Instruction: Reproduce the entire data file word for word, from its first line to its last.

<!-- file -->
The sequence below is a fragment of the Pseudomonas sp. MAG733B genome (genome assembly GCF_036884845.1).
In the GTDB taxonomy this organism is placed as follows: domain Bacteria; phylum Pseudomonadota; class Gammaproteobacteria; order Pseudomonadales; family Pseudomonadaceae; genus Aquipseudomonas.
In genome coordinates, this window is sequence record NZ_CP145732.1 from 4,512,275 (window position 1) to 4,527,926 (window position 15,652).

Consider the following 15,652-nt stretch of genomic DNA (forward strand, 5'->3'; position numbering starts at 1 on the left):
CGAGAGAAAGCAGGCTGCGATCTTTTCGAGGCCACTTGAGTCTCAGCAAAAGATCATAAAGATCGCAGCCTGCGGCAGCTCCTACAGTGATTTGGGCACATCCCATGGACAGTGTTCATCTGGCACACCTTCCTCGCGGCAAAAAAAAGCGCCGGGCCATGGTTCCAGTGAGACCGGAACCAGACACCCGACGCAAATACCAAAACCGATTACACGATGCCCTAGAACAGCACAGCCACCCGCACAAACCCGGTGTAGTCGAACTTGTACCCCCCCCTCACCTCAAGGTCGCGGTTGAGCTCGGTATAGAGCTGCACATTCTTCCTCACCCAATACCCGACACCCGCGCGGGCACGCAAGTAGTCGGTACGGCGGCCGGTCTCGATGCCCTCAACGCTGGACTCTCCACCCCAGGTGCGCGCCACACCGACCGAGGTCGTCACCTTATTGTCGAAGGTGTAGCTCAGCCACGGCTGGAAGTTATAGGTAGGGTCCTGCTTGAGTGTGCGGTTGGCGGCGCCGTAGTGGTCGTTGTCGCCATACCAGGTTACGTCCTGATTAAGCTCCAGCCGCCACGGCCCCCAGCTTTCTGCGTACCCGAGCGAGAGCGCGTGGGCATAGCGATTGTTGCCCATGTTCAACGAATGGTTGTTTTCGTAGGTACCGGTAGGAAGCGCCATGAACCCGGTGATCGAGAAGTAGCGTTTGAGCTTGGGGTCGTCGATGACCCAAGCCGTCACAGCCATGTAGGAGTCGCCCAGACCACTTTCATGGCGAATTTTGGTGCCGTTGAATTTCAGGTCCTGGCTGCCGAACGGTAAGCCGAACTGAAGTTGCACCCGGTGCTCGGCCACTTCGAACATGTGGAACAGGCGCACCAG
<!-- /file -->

The sequence below is a fragment of the Pseudomonas sp. MAG733B genome (genome assembly GCF_036884845.1).
In the GTDB taxonomy this organism is placed as follows: domain Bacteria; phylum Pseudomonadota; class Gammaproteobacteria; order Pseudomonadales; family Pseudomonadaceae; genus Aquipseudomonas.
In genome coordinates, this window is sequence record NZ_CP145732.1 from 4,512,275 (window position 1) to 4,527,926 (window position 15,652).

Consider the following 15,652-nt stretch of genomic DNA (forward strand, 5'->3'; position numbering starts at 1 on the left):
CGAGAGAAAGCAGGCTGCGATCTTTTCGAGGCCACTTGAGTCTCAGCAAAAGATCATAAAGATCGCAGCCTGCGGCAGCTCCTACAGTGATTTGGGCACATCCCATGGACAGTGTTCATCTGGCACACCTTCCTCGCGGCAAAAAAAAGCGCCGGGCCATGGTTCCAGTGAGACCGGAACCAGACACCCGACGCAAATACCAAAACCGATTACACGATGCCCTAGAACAGCACAGCCACCCGCACAAACCCGGTGTAGTCGAACTTGTACCCCCCCCTCACCTCAAGGTCGCGGTTGAGCTCGGTATAGAGCTGCACATTCTTCCTCACCCAATACCCGACACCCGCGCGGGCACGCAAGTAGTCGGTACGGCGGCCGGTCTCGATGCCCTCAACGCTGGACTCTCCACCCCAGGTGCGCGCCACACCGACCGAGGTCGTCACCTTATTGTCGAAGGTGTAGCTCAGCCACGGCTGGAAGTTATAGGTAGGGTCCTGCTTGAGTGTGCGGTTGGCGGCGCCGTAGTGGTCGTTGTCGCCATACCAGGTTACGTCCTGATTAAGCTCCAGCCGCCACGGCCCCCAGCTTTCTGCGTACCCGAGCGAGAGCGCGTGGGCATAGCGATTGTTGCCCATGTTCAACGAATGGTTGTTTTCGTAGGTACCGGTAGGAAGCGCCATGAACCCGGTGATCGAGAAGTAGCGTTTGAGCTTGGGGTCGTCGATGACCCAAGCCGTCACAGCCATGTAGGAGTCGCCCAGACCACTTTCATGGCGAATTTTGGTGCCGTTGAATTTCAGGTCCTGGCTGCCGAACGGTAAGCCGAACTGAAGTTGCACCCGGTGCTCGGCCACTTCGAACATGTGGAACAGGCGCACCAG